After much drama, I finally managed to get most of the zillion seedlings I planted (note to self, plant fewer seeds!) into the ground. Somewhere in all the fuss and muss, I lost track of who was what, and was just grateful they were finally transplanted into the garden. There they sat for a month, looking pained and frail. Then suddenly they took off. Their initial fragile appearance lulled me into not putting up tomato cages. Big mistake.
Needless to say, it's a jungle out there in the 'mater patch! Not only is growth rampant, the bugs have been just, well, beastly this year. From tomato worms, to stripped beetles, red mites, ants, grasshoppers and I swear squash bugs (on the tomatoes!), the fruit has suffered. It's a race to see who can harvest the tomatoes first. Usually 'they' win.
However...I finally got my first Cherokee Purple! Woot! In the first picture it hadn't quite peaked out at ripeness yet. It is also sitting next to my one harvested tomato from the "Russian Dark" plant that I got from the fiber fest. The Purple is on the right, and the Dark on the left. Look shockingly similar don't they? Unfortunately I didn't get to sample the Dark as it went bad before I even realized it. I have saved seeds from both though.
This next photo shows all three varieties that I have so far harvested from the seedlings I planted. (The cherry tomatoes are from a plant I bought). The little green pear shaped one in the middle, is actually a red tomato--I got in a hurry, thinking it might be an odd shaped 'oxheart'. In my mind these look suspiciously like Romas...oh yes they do. And the little just bigger than cherry tomatoes....are those suppose to be Arkansas Travelers...or what?? Very odd. I still have bunches and bunches of big green tomatoes coming on, as well as a ton of these Roma looking things, so maybe the other two varieties will 'show up'? Can they cross pollinate and cause this kind of variance? It's a mystery. I'm very happy though that I've gotten a few of the Purples.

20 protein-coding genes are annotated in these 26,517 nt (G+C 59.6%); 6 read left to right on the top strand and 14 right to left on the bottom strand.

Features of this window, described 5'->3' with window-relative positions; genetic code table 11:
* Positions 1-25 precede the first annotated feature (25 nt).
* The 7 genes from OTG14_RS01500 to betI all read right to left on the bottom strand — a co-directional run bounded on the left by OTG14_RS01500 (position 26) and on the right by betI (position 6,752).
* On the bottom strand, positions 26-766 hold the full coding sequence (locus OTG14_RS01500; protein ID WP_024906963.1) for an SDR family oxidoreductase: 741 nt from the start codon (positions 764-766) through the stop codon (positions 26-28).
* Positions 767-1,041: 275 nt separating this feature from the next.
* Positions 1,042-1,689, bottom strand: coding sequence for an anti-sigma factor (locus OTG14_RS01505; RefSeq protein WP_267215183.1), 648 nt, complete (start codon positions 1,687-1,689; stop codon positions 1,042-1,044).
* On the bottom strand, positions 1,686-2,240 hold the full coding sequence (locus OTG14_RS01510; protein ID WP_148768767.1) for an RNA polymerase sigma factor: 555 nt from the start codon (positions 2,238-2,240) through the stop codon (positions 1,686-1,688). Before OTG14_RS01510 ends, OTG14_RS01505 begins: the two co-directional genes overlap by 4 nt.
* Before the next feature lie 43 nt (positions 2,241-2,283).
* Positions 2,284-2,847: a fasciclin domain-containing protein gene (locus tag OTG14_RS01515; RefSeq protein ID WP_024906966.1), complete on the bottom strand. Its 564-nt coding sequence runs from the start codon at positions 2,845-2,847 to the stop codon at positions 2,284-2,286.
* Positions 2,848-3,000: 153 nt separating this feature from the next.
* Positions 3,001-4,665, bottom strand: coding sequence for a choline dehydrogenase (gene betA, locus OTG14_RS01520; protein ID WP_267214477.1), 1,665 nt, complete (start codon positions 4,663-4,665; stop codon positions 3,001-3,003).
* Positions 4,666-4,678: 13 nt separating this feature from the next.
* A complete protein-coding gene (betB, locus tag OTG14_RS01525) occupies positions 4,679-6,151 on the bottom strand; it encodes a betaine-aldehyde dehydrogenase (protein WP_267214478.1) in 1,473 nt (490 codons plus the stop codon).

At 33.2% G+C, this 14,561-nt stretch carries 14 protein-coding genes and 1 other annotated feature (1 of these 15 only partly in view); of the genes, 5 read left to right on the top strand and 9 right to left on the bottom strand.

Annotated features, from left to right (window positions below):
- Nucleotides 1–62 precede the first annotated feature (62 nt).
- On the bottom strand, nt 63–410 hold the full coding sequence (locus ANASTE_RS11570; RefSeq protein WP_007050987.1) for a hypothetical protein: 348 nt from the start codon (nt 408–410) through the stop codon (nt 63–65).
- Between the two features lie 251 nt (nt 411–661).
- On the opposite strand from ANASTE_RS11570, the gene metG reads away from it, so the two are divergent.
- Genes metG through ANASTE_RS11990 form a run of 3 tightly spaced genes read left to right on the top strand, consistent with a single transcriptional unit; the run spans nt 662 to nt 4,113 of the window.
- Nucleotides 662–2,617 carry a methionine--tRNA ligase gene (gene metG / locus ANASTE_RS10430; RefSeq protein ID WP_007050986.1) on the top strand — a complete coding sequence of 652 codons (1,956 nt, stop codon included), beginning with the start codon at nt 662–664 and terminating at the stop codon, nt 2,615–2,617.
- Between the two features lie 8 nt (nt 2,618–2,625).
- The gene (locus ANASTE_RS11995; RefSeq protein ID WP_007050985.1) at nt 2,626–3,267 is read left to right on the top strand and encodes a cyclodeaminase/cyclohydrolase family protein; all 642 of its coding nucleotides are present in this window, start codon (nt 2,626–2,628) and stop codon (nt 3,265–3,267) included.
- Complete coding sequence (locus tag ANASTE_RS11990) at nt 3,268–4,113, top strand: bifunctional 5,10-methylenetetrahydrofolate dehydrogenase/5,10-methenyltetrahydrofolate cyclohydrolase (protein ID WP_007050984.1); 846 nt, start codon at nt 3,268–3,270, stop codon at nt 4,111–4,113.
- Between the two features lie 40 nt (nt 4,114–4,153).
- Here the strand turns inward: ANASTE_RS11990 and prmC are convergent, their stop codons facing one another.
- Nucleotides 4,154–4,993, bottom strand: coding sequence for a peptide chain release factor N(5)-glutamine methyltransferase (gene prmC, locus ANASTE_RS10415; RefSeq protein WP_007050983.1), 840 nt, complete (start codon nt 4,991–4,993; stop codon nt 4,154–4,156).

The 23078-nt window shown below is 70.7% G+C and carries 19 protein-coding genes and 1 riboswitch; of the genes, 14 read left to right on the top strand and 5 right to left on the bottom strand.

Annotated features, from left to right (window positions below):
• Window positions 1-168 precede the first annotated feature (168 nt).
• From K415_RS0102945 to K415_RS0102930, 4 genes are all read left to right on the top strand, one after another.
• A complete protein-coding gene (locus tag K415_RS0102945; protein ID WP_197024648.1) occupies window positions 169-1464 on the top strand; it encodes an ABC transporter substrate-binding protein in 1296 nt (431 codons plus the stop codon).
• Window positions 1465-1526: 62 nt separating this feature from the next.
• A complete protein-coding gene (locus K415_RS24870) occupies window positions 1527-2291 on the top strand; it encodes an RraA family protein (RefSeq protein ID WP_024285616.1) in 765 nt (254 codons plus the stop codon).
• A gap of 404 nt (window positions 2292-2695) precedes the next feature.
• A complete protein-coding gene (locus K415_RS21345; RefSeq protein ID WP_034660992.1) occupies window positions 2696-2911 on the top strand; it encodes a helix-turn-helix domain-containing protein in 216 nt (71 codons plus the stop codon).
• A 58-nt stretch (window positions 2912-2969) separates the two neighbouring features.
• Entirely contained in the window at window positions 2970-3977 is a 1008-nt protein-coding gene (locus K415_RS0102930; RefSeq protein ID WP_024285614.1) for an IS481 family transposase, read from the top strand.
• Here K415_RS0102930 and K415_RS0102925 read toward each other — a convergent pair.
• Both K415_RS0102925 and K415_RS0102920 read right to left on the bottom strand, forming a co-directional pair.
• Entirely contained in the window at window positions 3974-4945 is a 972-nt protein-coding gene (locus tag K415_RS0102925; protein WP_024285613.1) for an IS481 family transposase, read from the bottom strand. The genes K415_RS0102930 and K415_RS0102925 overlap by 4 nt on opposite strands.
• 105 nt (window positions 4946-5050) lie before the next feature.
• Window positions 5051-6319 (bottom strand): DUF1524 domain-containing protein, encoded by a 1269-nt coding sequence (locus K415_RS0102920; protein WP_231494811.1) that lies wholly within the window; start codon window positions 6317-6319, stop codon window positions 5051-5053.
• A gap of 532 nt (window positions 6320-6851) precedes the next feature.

So, (drumroll please) yesterday I decided to taste test my first Cherokee Purple. Oh my. I have never eaten such a juicy, rich tomato. Full of sweet, full bodied flavor, it was amazing. I gave one to my folks and they felt the same way---they said it was 'meaty' and 'tasted like tomatoes used to taste'. Wow...I think these babies are worth all the trouble I went through. I do see why Tomatoes have become these bland, pale creatures though. These wonderful heirlooms would never last as their shelf life is very short. The tomatoes that are shipped must have tough skins and the ability to stay 'crisp' in order to make it to the shelves in the store. I wonder if the hybrid varieties that we grow aren't along the same lines. While they are still miles better than a store bought tomato, the flavor is very mild compared to this heirloom tomato.
I will never look at a tomato the same way again..... ;-)
This picture has nothing to do with Tomatoes. I slipped up on Sage while he was taking one of his five million a day baths, and kept whispering --"don't turn around Sage, don't do it" He couldn't stand it of course......He had to turn around.